The personal aspect of the monarchy may leave the door ajar for republicans. Not all monarchs have been popular. When in 1946 Gallup asked voters whom they most admired, only 3 per cent mentioned George VI who came equal with Stalin and behind George Bernard Shaw. Now, 90 per cent of Britons want to keep the hereditary principle but only 39 per cent want the Prince of Wales to be King. Almost half the country wants the crown to pass to Prince William, as if the hereditary principle allows a referendum. The only hope for the people to get what they want is if the Duke of Cambridge mounts a leadership bid.
But the likelihood is that the monarchy will survive an unpopular king in the future as it has in the past. That is because we will also be celebrating an ancestral connection that binds a country. Even more than we are celebrating the Queen, we are celebrating ourselves. The death of Diana was an occasion for buttoned-up people to find the words for unspoken grief. The Diamond Jubilee will be a statement thatn this is a good country and we like living here.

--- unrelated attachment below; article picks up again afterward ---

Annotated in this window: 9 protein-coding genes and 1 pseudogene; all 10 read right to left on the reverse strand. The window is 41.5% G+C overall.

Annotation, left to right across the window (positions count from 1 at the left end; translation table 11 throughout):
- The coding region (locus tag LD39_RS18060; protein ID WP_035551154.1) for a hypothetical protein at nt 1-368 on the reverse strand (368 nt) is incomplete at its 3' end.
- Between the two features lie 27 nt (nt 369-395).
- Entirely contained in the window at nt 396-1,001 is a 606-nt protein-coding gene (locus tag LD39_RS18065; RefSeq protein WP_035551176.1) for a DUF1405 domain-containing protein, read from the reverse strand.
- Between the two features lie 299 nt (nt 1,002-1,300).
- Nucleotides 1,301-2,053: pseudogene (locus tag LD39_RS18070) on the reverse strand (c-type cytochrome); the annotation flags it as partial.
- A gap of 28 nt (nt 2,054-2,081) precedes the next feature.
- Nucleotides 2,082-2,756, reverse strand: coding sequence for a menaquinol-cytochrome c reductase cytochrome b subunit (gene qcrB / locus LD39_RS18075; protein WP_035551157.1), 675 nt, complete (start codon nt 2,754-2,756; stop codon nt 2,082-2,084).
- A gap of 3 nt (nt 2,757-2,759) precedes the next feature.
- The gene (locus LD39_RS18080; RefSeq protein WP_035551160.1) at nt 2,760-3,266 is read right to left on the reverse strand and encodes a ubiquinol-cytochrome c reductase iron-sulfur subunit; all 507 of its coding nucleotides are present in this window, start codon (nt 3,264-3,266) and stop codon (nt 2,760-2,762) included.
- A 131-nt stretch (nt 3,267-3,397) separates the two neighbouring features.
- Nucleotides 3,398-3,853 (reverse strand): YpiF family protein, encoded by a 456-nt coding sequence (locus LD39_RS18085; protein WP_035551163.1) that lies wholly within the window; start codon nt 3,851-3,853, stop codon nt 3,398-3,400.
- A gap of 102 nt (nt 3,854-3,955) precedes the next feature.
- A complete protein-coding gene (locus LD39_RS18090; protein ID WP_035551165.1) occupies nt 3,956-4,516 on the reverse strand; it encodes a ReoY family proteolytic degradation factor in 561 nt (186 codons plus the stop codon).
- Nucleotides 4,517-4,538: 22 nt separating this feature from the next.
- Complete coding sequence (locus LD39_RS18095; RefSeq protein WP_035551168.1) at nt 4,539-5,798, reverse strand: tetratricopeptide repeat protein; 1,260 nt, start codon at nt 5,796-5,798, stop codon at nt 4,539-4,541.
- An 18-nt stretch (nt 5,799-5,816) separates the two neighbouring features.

There is nothing trivial about this sentiment. Monarchy has managed to negotiate the transition from divine to secular by sublimating a longing to belong. This is about something more ancestral than the fickle flashbulbs of fame. These are deeply held intuitions that have become embodied in the dignified form of the Queen.
If republicanism is ever to stand against the tide that will engulf us this weekend it needs to satisfy these impulses too. Colourless, abstract republicanism needs its own patriotic street parties. It needs to tell its own national story, about why, in the end, this is a great country because of the liberties protected by parliamentary democracy, which rather than hereditory aristocracy, is the real bequest of the British to the world.
* I trust it goes without saying that we at Shiraz do not necessarily agree with everything in the article.
NB: another rare outbreak of republicanism in the bourgeois media from the excellent Catherine Bennett in the Observer.
This is the only Jubilee I’ll be celebrating this weekend:
…Though I have a horrible feeling that Louis himself (like Duke Ellington) would have been only to pleased to honour Her Maj…
Anyway, here’s what the late Dick Sudhalter wrote (in his book ‘Stardust Melody’) about Louis’ performance of Hoagy’s song on a highly productive day in the studio; read it as you listen: